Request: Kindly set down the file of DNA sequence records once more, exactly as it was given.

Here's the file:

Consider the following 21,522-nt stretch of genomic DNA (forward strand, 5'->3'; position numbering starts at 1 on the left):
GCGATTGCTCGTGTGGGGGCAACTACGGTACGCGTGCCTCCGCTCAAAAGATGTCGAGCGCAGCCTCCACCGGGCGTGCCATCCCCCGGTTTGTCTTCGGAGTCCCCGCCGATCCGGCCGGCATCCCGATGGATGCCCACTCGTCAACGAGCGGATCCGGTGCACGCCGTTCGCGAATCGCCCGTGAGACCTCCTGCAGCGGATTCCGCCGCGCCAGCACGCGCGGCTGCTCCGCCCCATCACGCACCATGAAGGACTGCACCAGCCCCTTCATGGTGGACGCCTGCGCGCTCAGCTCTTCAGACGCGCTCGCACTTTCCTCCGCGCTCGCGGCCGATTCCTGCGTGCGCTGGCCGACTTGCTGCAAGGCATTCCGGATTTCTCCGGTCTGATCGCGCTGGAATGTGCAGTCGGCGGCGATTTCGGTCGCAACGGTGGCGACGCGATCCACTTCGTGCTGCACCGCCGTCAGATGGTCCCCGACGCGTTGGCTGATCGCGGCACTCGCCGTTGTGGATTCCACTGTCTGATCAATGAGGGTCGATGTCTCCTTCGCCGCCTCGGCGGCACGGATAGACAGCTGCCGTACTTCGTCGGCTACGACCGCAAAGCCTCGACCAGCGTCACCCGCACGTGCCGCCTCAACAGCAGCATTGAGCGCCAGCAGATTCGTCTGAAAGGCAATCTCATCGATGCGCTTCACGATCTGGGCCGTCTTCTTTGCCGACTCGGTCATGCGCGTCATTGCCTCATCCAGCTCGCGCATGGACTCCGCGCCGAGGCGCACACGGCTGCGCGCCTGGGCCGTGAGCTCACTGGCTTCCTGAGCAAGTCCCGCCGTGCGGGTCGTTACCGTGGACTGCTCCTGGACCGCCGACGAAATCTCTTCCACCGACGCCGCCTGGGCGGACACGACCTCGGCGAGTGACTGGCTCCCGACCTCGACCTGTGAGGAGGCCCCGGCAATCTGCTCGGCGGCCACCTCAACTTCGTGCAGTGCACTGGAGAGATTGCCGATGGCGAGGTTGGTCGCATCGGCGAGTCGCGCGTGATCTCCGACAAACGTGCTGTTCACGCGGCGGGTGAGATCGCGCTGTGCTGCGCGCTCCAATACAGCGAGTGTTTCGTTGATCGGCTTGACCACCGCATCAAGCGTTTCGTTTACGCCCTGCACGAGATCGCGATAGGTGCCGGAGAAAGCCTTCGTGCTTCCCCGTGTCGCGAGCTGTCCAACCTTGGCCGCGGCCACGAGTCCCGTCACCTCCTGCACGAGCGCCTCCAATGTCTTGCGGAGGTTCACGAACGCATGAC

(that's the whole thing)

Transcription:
Consider the following 21,522-nt stretch of genomic DNA (forward strand, 5'->3'; position numbering starts at 1 on the left):
GCGATTGCTCGTGTGGGGGCAACTACGGTACGCGTGCCTCCGCTCAAAAGATGTCGAGCGCAGCCTCCACCGGGCGTGCCATCCCCCGGTTTGTCTTCGGAGTCCCCGCCGATCCGGCCGGCATCCCGATGGATGCCCACTCGTCAACGAGCGGATCCGGTGCACGCCGTTCGCGAATCGCCCGTGAGACCTCCTGCAGCGGATTCCGCCGCGCCAGCACGCGCGGCTGCTCCGCCCCATCACGCACCATGAAGGACTGCACCAGCCCCTTCATGGTGGACGCCTGCGCGCTCAGCTCTTCAGACGCGCTCGCACTTTCCTCCGCGCTCGCGGCCGATTCCTGCGTGCGCTGGCCGACTTGCTGCAAGGCATTCCGGATTTCTCCGGTCTGATCGCGCTGGAATGTGCAGTCGGCGGCGATTTCGGTCGCAACGGTGGCGACGCGATCCACTTCGTGCTGCACCGCCGTCAGATGGTCCCCGACGCGTTGGCTGATCGCGGCACTCGCCGTTGTGGATTCCACTGTCTGATCAATGAGGGTCGATGTCTCCTTCGCCGCCTCGGCGGCACGGATAGACAGCTGCCGTACTTCGTCGGCTACGACCGCAAAGCCTCGACCAGCGTCACCCGCACGTGCCGCCTCAACAGCAGCATTGAGCGCCAGCAGATTCGTCTGAAAGGCAATCTCATCGATGCGCTTCACGATCTGGGCCGTCTTCTTTGCCGACTCGGTCATGCGCGTCATTGCCTCATCCAGCTCGCGCATGGACTCCGCGCCGAGGCGCACACGGCTGCGCGCCTGGGCCGTGAGCTCACTGGCTTCCTGAGCAAGTCCCGCCGTGCGGGTCGTTACCGTGGACTGCTCCTGGACCGCCGACGAAATCTCTTCCACCGACGCCGCCTGGGCGGACACGACCTCGGCGAGTGACTGGCTCCCGACCTCGACCTGTGAGGAGGCCCCGGCAATCTGCTCGGCGGCCACCTCAACTTCGTGCAGTGCACTGGAGAGATTGCCGATGGCGAGGTTGGTCGCATCGGCGAGTCGCGCGTGATCTCCGACAAACGTGCTGTTCACGCGGCGGGTGAGATCGCGCTGTGCTGCGCGCTCCAATACAGCGAGTGTTTCGTTGATCGGCTTGACCACCGCATCAAGCGTTTCGTTTACGCCCTGCACGAGATCGCGATAGGTGCCGGAGAAAGCCTTCGTGCTTCCCCGTGTCGCGAGCTGTCCAACCTTGGCCGCGGCCACGAGTCCCGTCACCTCCTGCACGAGCGCCTCCAATGTCTTGCGGAGGTTCACGAACGCATGAC